Net worth: $275,000

  • Assets: $327,000
  • $65,000 Cash
  • $75,000 Roth IRA
  • $140,000 Pretax Retirement (401k/457b)
  • $16,000 HSA
  • $27,000 Brokerage
  • $10,500 I Bonds


Liabilities: $52,000

  1. $0 my student loans (still feels great to see that 0!)
  2. $9,500 wife’s student loans
  3. $41,500 family loan




Future Goals

So now the first 5 celebratory milestones are in my rear-view mirror. I expect the remaining milestones will start to come less frequently as I enter “the boring middle” of building wealth. With my student loans gone, I am allowing for a bit of lifestyle growth for my family, and we are putting more money into our vacation funds to create memories and pay for experiences while we have the gift of youth and health on our side.

We celebrated reaching $250,000 net worth by booking our first international trip as a family to Europe. The trick now will be making sure the lifestyle growth doesn’t balloon into lifestyle inflation that inhibits our financial goals.

I am aiming to achieve the $500,000 net worth milestone by the end of 2023. I will need to increase my net worth by about $225,000 over the next 7 months to be successful. The majority of this will end up going into the brokerage accounts since my employer sponsored retirement contributions will soon be maximized.

I will also continue to pay down my liabilities with the goal of $0 in debt. We will see what happens with governmental student loans to decide how to manage my wife’s loans that are currently at $0 payments and 0% interest. The family loan I plan to cut in half by the end of this year and then be able to have paid it off in 2024. This $500,000 net worth goal feels like a bit of a stretch, but I think it is attainable; especially if I get any help from the markets.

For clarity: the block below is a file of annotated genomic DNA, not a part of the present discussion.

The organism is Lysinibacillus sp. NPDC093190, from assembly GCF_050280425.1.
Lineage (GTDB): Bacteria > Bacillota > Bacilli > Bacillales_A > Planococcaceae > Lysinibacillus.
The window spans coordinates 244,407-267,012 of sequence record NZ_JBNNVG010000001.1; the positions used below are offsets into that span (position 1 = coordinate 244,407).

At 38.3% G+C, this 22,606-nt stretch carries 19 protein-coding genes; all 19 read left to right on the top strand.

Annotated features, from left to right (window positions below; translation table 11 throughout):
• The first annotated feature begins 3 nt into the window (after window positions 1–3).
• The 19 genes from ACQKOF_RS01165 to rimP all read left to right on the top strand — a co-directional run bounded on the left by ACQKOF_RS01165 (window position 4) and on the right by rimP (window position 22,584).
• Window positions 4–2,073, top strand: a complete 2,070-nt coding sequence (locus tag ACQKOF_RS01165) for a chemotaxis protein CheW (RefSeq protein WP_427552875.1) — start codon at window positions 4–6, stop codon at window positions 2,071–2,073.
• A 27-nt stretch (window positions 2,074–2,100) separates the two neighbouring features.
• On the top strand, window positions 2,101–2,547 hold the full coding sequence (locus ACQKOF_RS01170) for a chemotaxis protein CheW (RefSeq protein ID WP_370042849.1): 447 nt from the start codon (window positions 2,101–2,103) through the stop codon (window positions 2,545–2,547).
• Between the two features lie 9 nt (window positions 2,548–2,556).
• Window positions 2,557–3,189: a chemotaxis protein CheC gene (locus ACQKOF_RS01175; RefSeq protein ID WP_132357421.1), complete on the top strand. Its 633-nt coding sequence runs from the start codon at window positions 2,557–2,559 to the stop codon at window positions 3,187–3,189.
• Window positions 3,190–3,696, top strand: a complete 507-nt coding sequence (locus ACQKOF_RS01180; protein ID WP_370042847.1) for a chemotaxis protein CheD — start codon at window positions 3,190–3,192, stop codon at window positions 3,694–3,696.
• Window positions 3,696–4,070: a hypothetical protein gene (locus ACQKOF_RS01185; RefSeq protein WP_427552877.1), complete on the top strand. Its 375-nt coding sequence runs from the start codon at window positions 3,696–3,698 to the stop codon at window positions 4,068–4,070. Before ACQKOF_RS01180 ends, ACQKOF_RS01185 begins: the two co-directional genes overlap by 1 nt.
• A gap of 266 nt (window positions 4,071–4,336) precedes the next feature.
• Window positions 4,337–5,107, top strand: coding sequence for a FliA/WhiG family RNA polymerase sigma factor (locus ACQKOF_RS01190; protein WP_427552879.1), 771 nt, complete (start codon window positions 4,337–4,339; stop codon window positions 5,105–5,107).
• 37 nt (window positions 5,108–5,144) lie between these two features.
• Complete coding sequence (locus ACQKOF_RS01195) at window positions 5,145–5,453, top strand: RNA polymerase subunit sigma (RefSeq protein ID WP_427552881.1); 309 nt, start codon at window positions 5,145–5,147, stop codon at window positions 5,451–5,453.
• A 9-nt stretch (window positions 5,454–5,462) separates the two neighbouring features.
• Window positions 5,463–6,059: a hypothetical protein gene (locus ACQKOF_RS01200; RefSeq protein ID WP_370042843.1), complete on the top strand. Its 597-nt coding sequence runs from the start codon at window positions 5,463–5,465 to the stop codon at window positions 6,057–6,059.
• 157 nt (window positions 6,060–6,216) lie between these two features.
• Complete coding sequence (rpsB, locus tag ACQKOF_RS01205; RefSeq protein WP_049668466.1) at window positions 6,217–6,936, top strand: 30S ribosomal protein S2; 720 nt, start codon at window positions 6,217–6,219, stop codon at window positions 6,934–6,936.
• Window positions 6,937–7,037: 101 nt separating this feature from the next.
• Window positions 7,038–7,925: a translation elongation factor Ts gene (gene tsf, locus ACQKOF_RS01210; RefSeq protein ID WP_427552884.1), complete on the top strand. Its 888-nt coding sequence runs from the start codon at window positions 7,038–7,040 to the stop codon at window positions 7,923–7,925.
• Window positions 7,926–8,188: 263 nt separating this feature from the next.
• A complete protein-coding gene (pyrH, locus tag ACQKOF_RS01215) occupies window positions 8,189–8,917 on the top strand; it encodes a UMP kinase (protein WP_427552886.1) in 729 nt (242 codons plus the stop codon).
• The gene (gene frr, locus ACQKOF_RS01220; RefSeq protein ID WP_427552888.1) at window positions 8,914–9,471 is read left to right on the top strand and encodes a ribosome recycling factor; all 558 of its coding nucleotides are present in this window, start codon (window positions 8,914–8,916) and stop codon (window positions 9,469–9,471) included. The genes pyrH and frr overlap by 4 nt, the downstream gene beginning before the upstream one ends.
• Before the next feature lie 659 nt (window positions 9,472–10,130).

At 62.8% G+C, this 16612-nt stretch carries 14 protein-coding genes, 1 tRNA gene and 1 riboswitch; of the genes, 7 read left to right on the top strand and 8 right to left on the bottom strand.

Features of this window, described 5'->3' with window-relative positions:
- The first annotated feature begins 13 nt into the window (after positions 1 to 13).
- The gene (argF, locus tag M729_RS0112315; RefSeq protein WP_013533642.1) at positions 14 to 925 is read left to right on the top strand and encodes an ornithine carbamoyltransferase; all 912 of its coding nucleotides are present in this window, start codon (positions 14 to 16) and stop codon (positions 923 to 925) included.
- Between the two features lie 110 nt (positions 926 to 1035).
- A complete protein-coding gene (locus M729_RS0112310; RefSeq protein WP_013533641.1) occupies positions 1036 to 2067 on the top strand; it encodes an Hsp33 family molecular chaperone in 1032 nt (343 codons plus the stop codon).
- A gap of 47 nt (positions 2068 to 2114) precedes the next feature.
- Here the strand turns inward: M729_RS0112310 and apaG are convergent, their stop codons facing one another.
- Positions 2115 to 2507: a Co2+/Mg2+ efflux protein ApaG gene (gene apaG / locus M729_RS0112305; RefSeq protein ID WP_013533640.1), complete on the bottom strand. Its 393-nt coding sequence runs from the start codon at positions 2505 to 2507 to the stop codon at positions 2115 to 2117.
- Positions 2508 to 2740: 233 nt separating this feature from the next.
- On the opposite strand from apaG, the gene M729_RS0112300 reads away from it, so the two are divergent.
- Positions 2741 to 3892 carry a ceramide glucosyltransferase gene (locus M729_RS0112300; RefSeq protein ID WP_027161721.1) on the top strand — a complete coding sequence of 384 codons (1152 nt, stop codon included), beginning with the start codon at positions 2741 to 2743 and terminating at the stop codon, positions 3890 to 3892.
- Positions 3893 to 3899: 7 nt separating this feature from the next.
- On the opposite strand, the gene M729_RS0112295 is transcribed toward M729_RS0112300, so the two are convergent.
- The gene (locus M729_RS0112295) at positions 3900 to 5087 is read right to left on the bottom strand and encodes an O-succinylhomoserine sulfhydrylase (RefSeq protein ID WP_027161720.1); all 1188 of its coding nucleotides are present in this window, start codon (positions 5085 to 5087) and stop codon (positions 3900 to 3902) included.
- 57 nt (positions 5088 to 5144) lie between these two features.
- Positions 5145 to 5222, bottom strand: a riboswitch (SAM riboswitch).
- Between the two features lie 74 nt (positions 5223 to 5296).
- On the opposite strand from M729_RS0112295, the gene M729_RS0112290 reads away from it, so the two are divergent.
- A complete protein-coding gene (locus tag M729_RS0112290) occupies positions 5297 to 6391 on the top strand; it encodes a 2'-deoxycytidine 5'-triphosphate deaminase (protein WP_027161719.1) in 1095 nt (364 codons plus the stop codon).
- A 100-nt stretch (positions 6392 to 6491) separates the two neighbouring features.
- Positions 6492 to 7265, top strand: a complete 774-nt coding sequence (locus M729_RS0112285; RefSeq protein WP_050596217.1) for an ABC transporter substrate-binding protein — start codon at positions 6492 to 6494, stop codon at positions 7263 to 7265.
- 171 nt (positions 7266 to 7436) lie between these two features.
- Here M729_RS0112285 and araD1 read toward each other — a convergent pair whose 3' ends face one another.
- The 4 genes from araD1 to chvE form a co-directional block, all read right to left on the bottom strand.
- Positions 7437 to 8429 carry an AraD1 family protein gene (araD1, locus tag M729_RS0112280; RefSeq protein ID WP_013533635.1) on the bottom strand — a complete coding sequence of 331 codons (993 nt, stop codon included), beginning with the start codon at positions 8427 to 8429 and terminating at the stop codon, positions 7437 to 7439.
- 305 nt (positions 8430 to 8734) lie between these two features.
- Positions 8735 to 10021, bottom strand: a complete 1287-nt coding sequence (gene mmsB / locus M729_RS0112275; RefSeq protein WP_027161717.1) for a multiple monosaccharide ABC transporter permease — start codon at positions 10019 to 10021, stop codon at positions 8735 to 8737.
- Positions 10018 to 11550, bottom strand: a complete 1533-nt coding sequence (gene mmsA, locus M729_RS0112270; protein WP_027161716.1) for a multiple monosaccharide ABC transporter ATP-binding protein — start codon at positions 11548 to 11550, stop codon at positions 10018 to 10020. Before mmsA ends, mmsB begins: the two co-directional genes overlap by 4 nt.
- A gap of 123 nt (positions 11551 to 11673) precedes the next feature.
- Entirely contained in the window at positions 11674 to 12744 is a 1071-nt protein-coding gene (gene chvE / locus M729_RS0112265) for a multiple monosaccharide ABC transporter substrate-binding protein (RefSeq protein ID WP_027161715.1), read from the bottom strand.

I was fortunate to have taken on an additional role at the hospital that came with a pay increase and the opportunity to renegotiate my group’s contract. Combined, these career updates will push my annual income a bit above mid six figures and combined with trying to slowly grow into an attending salary this has been the fuel to my rising net worth.

The biggest potential barrier to reaching half a million by the end of this year is trying to complete a different milestone — buying a vehicle with cash. As a more personal update since my last post, I now have a 16-month-old son. My wife and I are starting to feel some growing pains with an aging vehicle that is due for replacement.

We moved to be close to family after residency and our summers are often spent camping. However, the form of camping my family does is in climate-controlled campers with modern plumbing. This requires a vehicle that can tow a camper and I am realizing that with global supply chain shortages, even used trucks are expensive!



Many of us in the medical field start deep in the red nearly a decade after finishing our undergraduate studies. Fortunately, as an attending, you are provided the income to get out of the hole. I didn’t follow the perfectly optimized financial plan.